The Louvre trip was funny. I left my husband chilling on a bench while I took some photographs. Hanging around my neck was the big, expensive camera he didn’t want me to travel with for fear it would draw too much attention to thieves. The French culture is not renowned for it’s superficial niceties, so when approached by a stranger, I was immediately defensive. I have been warned that my tendency toward eye contact and general Midwestern friendliness could someday lead to trouble. Still, nothing about my stoney mask and preoccupation with framing the Louvre just so invited conversation. He asks, “Are you a professional?” “No,” I say thinking an affirmative would be asking to be robbed. “Are you French?” Come on, dude. Really? I scream American. Granted, I do rock a bold red lip. And yes, I do believe there isn’t an outfit that can’t benefit from an effortless-looking, casually draped scarf that takes 10 minutes to tie, but still – I’m standing in front of, arguably, the most famous tourist spot in Western Europe – with a camera. I answer in French, “No, I’m an American.” I’m not, however, a 19-year-old backpacking away her gap year, nor have I just fallen off a turnip truck, so the stranger’s subsequent protesting of my country of origin was not taken as flattery, it was taken as creepy. But not as creepy as asking whether I was alone. His eyes scanned around the crowd. At this point, I am clutching my camera and stepping backwards.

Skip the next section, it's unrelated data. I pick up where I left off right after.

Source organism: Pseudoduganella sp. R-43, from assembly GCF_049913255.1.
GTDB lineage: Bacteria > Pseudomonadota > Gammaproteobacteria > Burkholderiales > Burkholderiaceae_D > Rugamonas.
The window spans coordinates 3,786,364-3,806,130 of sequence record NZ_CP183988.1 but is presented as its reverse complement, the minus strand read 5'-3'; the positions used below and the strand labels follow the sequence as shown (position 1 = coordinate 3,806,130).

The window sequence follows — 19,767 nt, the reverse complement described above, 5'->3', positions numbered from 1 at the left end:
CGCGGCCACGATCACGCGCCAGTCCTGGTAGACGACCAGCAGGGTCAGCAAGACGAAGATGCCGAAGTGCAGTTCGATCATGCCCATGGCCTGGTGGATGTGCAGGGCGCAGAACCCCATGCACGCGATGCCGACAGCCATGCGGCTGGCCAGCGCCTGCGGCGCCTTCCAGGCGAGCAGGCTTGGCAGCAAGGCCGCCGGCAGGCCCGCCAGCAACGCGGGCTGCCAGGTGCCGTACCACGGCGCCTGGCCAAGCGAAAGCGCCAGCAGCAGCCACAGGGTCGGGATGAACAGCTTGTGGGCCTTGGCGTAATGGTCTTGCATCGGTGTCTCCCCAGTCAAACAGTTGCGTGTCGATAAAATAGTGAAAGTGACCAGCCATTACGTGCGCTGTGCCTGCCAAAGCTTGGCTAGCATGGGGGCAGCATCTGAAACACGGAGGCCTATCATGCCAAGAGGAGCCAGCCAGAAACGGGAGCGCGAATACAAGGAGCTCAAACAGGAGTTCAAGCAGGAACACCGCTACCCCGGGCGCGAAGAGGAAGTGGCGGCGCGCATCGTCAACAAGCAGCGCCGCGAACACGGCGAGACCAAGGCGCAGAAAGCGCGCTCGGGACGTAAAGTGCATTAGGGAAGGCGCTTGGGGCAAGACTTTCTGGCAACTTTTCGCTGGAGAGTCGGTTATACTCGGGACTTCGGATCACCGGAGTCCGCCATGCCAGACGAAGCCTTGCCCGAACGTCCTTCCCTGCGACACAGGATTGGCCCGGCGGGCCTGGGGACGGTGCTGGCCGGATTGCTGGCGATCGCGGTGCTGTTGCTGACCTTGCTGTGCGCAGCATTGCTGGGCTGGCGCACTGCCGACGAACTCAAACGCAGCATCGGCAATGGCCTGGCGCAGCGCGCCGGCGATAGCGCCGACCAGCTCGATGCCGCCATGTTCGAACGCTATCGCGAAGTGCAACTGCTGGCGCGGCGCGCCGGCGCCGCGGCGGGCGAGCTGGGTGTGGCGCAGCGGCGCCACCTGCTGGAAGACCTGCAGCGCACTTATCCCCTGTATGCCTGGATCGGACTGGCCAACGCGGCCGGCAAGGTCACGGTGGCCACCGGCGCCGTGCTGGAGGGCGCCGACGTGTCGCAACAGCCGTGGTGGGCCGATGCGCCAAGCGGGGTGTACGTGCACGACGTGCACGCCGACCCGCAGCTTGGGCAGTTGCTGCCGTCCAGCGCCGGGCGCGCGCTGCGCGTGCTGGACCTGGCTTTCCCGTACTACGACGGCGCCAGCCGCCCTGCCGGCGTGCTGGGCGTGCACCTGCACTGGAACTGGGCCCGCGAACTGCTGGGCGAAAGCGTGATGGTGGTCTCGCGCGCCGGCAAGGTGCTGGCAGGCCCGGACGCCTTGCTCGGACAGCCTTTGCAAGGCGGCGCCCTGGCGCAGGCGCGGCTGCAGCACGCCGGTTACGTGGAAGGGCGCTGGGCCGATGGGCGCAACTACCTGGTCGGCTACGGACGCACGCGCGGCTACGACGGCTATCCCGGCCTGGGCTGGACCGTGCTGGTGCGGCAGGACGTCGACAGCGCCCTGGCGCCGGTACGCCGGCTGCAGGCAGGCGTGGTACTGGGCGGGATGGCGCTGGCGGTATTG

My hackles were up, but as I was in a crowd and had a clear path with which to exit, I was also kinda laughing inside. And this is what struck me as funny: My husband, who is big, slightly surly looking (not because he’s mean, but because introverts lack the self-awareness to modify their facial expression) and otherwise perfectly suited toward intimidation will never look over when I need to be saved from an awkward situation. He was seated on a park bench 20 feet away – tops, but it wouldn’t matter if he were 20 inches away, he will never read my OMG, get me out of this conversation look. Once, at a karaoke bar for a friend’s going-away party I literally kicked him under the table. For the record, guys, getting kicked under a table is the International Sign of Hey, Buddy! A little help! Later, when chastised for his inattentiveness, he told me he assumed I knew the close-talking, drunk old guy. Why? Why on Earth would I befriend a close-talker? Who are these friends that you don’t know?
I declined Frenchie’s invitation to a roofie-laced drink as politely, but firmly as I could and quickly returned to my husband, who had no idea what had just transpired.
I’m almost ready to post some getting ready shots from Ariel & David’s wedding. I also have some fun personal shots from this weekend. So, check back soon.